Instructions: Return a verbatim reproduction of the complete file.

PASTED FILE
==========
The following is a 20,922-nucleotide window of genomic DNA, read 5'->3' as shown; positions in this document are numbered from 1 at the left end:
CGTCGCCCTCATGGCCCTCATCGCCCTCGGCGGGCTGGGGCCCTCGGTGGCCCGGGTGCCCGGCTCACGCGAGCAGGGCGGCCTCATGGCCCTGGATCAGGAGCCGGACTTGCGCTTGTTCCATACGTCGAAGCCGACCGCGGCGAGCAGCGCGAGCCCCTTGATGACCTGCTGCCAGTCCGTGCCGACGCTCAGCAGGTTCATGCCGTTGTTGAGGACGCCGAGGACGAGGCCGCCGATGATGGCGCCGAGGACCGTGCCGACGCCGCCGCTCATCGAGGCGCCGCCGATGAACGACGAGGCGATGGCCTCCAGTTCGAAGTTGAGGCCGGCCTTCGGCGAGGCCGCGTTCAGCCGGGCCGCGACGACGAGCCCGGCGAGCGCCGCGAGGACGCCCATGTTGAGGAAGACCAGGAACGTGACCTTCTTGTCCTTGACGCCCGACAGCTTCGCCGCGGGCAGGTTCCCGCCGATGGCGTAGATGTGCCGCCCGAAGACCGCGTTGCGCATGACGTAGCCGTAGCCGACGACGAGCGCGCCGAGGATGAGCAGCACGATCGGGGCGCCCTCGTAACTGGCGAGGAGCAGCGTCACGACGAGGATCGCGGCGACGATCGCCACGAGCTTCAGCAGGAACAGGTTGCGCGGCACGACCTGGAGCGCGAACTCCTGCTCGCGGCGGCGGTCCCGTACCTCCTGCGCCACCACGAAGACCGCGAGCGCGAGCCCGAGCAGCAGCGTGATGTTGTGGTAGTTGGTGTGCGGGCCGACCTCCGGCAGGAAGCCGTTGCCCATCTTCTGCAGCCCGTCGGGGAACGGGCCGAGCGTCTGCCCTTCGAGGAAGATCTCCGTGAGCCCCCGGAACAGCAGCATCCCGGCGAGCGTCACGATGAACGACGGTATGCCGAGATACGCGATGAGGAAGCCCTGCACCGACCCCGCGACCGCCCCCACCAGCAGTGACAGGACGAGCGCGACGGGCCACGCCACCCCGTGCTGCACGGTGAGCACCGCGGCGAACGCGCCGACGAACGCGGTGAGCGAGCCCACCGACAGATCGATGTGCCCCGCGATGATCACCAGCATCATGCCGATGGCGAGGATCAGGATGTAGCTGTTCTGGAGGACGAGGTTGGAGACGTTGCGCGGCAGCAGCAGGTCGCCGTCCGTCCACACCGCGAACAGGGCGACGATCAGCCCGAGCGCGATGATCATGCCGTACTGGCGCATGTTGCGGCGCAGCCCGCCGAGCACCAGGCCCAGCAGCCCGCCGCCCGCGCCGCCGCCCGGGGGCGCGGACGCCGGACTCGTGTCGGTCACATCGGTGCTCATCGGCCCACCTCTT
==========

The following is a 20,922-nucleotide window of genomic DNA, read 5'->3' as shown; positions in this document are numbered from 1 at the left end:
CGTCGCCCTCATGGCCCTCATCGCCCTCGGCGGGCTGGGGCCCTCGGTGGCCCGGGTGCCCGGCTCACGCGAGCAGGGCGGCCTCATGGCCCTGGATCAGGAGCCGGACTTGCGCTTGTTCCATACGTCGAAGCCGACCGCGGCGAGCAGCGCGAGCCCCTTGATGACCTGCTGCCAGTCCGTGCCGACGCTCAGCAGGTTCATGCCGTTGTTGAGGACGCCGAGGACGAGGCCGCCGATGATGGCGCCGAGGACCGTGCCGACGCCGCCGCTCATCGAGGCGCCGCCGATGAACGACGAGGCGATGGCCTCCAGTTCGAAGTTGAGGCCGGCCTTCGGCGAGGCCGCGTTCAGCCGGGCCGCGACGACGAGCCCGGCGAGCGCCGCGAGGACGCCCATGTTGAGGAAGACCAGGAACGTGACCTTCTTGTCCTTGACGCCCGACAGCTTCGCCGCGGGCAGGTTCCCGCCGATGGCGTAGATGTGCCGCCCGAAGACCGCGTTGCGCATGACGTAGCCGTAGCCGACGACGAGCGCGCCGAGGATGAGCAGCACGATCGGGGCGCCCTCGTAACTGGCGAGGAGCAGCGTCACGACGAGGATCGCGGCGACGATCGCCACGAGCTTCAGCAGGAACAGGTTGCGCGGCACGACCTGGAGCGCGAACTCCTGCTCGCGGCGGCGGTCCCGTACCTCCTGCGCCACCACGAAGACCGCGAGCGCGAGCCCGAGCAGCAGCGTGATGTTGTGGTAGTTGGTGTGCGGGCCGACCTCCGGCAGGAAGCCGTTGCCCATCTTCTGCAGCCCGTCGGGGAACGGGCCGAGCGTCTGCCCTTCGAGGAAGATCTCCGTGAGCCCCCGGAACAGCAGCATCCCGGCGAGCGTCACGATGAACGACGGTATGCCGAGATACGCGATGAGGAAGCCCTGCACCGACCCCGCGACCGCCCCCACCAGCAGTGACAGGACGAGCGCGACGGGCCACGCCACCCCGTGCTGCACGGTGAGCACCGCGGCGAACGCGCCGACGAACGCGGTGAGCGAGCCCACCGACAGATCGATGTGCCCCGCGATGATCACCAGCATCATGCCGATGGCGAGGATCAGGATGTAGCTGTTCTGGAGGACGAGGTTGGAGACGTTGCGCGGCAGCAGCAGGTCGCCGTCCGTCCACACCGCGAACAGGGCGACGATCAGCCCGAGCGCGATGATCATGCCGTACTGGCGCATGTTGCGGCGCAGCCCGCCGAGCACCAGGCCCAGCAGCCCGCCGCCCGCGCCGCCGCCCGGGGGCGCGGACGCCGGACTCGTGTCGGTCACATCGGTGCTCATCGGCCCACCTCTT